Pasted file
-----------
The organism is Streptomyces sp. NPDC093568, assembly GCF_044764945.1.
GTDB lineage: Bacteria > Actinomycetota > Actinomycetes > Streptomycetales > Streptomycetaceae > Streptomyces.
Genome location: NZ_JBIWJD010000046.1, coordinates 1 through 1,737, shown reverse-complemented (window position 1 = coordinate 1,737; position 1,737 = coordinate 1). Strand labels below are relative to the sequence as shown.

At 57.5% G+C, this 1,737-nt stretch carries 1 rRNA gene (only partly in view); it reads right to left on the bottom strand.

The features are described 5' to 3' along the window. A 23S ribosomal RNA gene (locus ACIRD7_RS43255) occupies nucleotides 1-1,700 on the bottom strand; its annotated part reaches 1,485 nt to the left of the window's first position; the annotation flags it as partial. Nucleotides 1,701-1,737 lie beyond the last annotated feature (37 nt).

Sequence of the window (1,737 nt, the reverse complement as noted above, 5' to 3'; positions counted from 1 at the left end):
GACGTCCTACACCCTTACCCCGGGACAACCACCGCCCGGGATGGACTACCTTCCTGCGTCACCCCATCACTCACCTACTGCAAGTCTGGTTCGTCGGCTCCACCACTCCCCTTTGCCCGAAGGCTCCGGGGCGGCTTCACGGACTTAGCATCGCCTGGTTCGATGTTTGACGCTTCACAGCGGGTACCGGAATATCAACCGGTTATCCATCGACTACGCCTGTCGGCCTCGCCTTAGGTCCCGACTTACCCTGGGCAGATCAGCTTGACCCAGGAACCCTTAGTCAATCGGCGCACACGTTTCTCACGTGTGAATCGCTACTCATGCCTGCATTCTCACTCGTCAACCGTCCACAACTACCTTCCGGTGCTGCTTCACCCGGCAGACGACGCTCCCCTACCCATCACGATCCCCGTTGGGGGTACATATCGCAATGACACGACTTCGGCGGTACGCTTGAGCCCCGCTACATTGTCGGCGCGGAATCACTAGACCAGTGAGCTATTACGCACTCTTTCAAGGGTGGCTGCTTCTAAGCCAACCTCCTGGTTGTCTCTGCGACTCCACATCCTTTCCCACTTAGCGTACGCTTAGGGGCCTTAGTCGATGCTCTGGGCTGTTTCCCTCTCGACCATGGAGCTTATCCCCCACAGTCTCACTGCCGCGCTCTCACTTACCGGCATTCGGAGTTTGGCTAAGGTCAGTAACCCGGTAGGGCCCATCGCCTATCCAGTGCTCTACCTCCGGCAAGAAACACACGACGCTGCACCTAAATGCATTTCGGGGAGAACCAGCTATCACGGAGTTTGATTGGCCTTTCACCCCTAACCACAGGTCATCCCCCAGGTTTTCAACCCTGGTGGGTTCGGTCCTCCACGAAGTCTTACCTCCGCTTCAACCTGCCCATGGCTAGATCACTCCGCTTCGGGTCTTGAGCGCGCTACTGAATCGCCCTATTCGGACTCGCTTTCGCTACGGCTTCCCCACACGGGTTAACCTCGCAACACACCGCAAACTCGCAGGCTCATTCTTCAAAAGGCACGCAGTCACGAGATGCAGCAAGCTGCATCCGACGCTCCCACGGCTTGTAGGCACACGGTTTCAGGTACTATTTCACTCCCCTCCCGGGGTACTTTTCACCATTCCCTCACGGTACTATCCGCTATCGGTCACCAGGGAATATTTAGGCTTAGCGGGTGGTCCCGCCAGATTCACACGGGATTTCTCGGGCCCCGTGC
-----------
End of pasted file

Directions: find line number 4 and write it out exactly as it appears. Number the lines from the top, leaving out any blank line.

At 57.5% G+C, this 1,737-nt stretch carries 1 rRNA gene (only partly in view); it reads right to left on the bottom strand.